Saturday, 29 August 2015

The Kray Twins and Others I've Met

It is now early 1960-ish

I've moved on from Arthur Horton's bookie office and gone to Albert Cook and Son, 801 Wandsworth Road, then  later into betting shop work. 

Along the way I met quite a few 'interesting' characters, the most famous, or infamous, being Reggie and Ronnie Kray, known by most simply as 'The Twins'. 
I'll start with these two chaps; it was some time around the early to mid sixties.

A Croydon bookie, 'Beat Chapman' was a lady whom  I worked for her in  Tamworth Road betting shop for a while.  I was the only male working in her office; a first for me, sadly.  
Beatie asked me if I'd help her son-in-law, Brian, to learn the betting game. I agreed.

Met Brian and his aim was to add another string to his bow, he being a used car trader at the time. He thought betting shops were a licence to print money. Not always true, but 'the bookie always wins' was burned into his brain I think.

Firstly we had to find premises. He bought a corner café in Purley Way Croydon, with many factories just opposite. Looked a good site to me. 
Applied for a bookmakers licence and it was, surprisingly, approved. Set about gutting the café and turning it into a plain and simple betting shop, complete with Extel broadcasting installed. 
I was the 'settler/manager' with two girls as counter-hands. They took  the betting slips and paid out any winnings. I  settled the bets and kept control of things. Brian often helped out during the afternoon.

At about 1.30 one afternoon I was sorting through the early morning slips with my back to the counter. Brian came to my desk and sat on the corner, looking a bit 
 He whispered : "Get on the blower and tell Charlie and Bomber to get here now! The Twins have just come in." 
I went to look round; Brian hissed "Don't turn round, just get on the blower now!" 
He was obviously very tense. I made the call.  I  said: "Brian wants you now - the Twins have turned up." The line went dead.

Four minutes later the door bursts open and four of Brian's 'acquaintances' came striding in. 
I knew Chas and Bomber, but not the other two. I was now able to witness what all this kerfuffle was about. 
Very smartly dressed in blue mohair tailored suits; pristine collar and ties and expensive looking shoes - that was the Krays. Their Mum would have been proud of them, which, as we all know, she was!

Chas went straight over to Reggie Kray, hand extended and they shook hands - as did Bomber, and then Brian joined the mob. There was much back-slapping and "How you doing?" small talk.

Chas asked Ronnie: "Wotcha doing round these parts then? Bit out of your way, innit?"

He answered: "We're on our way to Brighton but we're gonna miss the first race or two. Just wanted to have a couple of bets, that's all."

Brian's face regained some colour; he'd gone quite pale. 
There was a bit more general chit-chat and the Krays, plus their  associates, left and went on their way.  Chas, Bomber and the other two heavies also departed.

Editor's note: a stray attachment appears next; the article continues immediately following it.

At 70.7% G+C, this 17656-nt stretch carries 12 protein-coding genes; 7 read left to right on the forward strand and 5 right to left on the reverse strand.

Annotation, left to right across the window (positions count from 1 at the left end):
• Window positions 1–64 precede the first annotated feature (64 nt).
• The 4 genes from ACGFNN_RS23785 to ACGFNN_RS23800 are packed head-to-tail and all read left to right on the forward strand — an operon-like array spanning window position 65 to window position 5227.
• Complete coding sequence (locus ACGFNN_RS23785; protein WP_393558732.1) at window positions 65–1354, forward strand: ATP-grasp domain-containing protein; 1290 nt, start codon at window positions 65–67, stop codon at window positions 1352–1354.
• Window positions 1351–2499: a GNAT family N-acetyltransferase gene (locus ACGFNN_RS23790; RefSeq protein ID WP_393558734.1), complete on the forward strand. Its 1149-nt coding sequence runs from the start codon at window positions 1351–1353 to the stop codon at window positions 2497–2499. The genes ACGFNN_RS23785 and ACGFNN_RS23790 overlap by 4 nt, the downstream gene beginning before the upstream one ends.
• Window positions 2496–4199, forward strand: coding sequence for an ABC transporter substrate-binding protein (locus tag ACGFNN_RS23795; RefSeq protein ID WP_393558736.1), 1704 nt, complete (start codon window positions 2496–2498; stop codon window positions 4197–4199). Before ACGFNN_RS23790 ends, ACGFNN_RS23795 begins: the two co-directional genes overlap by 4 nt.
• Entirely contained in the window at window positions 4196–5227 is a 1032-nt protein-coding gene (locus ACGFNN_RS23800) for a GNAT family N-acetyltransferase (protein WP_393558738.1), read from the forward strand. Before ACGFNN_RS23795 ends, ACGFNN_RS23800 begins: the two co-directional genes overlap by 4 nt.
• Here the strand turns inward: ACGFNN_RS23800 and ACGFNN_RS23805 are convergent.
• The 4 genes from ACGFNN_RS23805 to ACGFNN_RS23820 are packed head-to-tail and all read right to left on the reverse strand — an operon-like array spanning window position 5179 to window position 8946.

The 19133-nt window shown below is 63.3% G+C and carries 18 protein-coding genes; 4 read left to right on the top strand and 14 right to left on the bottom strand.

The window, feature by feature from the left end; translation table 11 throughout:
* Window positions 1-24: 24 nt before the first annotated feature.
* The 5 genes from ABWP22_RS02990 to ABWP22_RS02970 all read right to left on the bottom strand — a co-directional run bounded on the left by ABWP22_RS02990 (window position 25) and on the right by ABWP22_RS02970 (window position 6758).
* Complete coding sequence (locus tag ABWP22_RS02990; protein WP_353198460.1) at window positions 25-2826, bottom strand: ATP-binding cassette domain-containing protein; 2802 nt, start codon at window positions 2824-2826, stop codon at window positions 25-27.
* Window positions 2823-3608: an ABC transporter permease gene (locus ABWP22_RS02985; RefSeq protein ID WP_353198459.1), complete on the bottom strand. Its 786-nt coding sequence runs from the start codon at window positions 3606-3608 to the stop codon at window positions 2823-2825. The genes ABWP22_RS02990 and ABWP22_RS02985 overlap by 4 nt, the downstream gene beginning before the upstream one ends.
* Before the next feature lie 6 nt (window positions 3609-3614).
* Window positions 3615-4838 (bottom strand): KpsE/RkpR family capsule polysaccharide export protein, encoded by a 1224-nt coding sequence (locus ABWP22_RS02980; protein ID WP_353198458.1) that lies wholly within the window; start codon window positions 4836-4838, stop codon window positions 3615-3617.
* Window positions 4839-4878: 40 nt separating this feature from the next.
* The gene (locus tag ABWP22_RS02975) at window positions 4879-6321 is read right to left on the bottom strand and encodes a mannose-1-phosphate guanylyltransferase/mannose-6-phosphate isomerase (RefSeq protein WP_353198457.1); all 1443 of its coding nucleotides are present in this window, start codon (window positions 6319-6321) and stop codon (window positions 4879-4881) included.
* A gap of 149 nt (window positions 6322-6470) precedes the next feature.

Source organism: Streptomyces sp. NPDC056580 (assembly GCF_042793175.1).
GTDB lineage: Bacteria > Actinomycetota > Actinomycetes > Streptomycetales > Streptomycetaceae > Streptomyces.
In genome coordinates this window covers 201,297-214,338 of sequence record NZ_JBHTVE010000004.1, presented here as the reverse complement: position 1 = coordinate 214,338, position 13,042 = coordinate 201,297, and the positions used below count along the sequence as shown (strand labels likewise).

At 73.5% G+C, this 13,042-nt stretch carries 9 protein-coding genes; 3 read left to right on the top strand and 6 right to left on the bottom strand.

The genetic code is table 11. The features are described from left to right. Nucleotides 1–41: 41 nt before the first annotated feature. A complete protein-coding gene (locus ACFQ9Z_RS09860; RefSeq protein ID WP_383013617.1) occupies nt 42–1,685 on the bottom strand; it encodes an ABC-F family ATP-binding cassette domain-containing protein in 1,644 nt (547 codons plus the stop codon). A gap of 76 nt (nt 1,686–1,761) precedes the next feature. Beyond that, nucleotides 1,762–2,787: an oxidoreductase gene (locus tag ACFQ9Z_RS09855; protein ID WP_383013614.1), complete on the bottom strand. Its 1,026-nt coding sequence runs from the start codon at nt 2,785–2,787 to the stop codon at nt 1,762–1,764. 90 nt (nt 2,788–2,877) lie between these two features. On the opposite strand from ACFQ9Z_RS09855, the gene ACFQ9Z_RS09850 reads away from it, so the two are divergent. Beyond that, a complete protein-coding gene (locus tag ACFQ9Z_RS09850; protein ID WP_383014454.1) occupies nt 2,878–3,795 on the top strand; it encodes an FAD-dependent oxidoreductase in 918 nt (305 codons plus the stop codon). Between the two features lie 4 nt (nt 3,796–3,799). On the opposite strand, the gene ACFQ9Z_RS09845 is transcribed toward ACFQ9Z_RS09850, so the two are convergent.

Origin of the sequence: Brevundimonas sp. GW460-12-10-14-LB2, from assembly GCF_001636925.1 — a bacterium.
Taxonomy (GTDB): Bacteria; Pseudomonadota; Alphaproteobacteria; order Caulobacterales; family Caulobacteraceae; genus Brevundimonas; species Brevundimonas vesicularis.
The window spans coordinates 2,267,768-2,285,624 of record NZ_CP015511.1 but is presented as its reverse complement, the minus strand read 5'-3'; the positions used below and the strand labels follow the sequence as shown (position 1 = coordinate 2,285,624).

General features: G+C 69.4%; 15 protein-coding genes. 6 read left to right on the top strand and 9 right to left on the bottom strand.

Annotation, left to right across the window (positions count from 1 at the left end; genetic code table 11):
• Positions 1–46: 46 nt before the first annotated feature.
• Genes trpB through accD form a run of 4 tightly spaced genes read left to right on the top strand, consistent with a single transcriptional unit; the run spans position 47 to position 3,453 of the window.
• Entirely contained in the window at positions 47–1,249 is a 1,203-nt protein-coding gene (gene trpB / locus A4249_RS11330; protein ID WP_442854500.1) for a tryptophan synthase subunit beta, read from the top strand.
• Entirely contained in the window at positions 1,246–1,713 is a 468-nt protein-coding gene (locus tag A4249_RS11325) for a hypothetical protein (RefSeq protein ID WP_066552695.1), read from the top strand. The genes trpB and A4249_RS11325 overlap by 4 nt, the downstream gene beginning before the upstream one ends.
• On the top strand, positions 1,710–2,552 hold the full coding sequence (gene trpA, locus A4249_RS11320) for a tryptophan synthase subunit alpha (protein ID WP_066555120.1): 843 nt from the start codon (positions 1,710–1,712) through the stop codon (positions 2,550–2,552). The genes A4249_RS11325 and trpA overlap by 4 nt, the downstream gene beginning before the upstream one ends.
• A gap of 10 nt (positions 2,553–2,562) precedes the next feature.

Brian was obviously relieved when they'd all gone. 
He told me  he'd been convinced the Krays were coming to 'protect'  his new shop! 
The Krays knew Brian  and his Dad as they'd  often supplied cars for them.
 That's all I knew about his dealings with them.  That was all I wanted to know too. My business was to look after the betting shop; any other business was nothing to do with me, and that's the way I liked it.

The Twins laid out about £50 on a couple of bets. They lost. No doubt they could afford it! 
I met them on a couple of other occasions, when I went to a couple of boxing events in London with my next bookie employer, John Parry of Streatham. 
The Twins were great boxing fans  and were once very well thought of as boxers themselves.

They also liked to contribute to 'good causes' - donating plenty of cash, often in a very public way. 
One evening at a boxing match in Shoreditch town hall there was a 'charity auction' of a few things from the ring. 
Tommy Trinder, a well-known comedian (You Lucky People being his catchphrase) was the auctioneer. 
The Krays bid for everything, often bumping the bids up between them! 
The final item was a huge bouquet of flowers. The Krays were again the highest bidders. 
After the applause died down, they passed the bouquet back to Trinder and said: "Give this to the nurses home, with our compliments".

Yes, they were villains. They terrified their victims.  Not the kind of people one would want to associate with normally. 
However, in many people's eyes they were generous 'businessmen', running clubs, giving to charity and doing good things generally. 
They were no angels, but there were and still are worse people in this wicked world.

Next time I'll write a bit about my time with a Streatham bookie who started life as a sort of 'minder' for a London crook...


PhilipH said...

This harks back to 2009.

Shadow said...

They sound like interesting characters, I am curious... I'll wait...

Fram Actual said...

I am not sure who in the United States might be compared with the Kray Twins -- Sam Giancana ? "Bugsy" Siegel ? Tony Accardo ? -- but you certainly crossed paths with the pinnacle of British crime bosses in life and legend, Philip.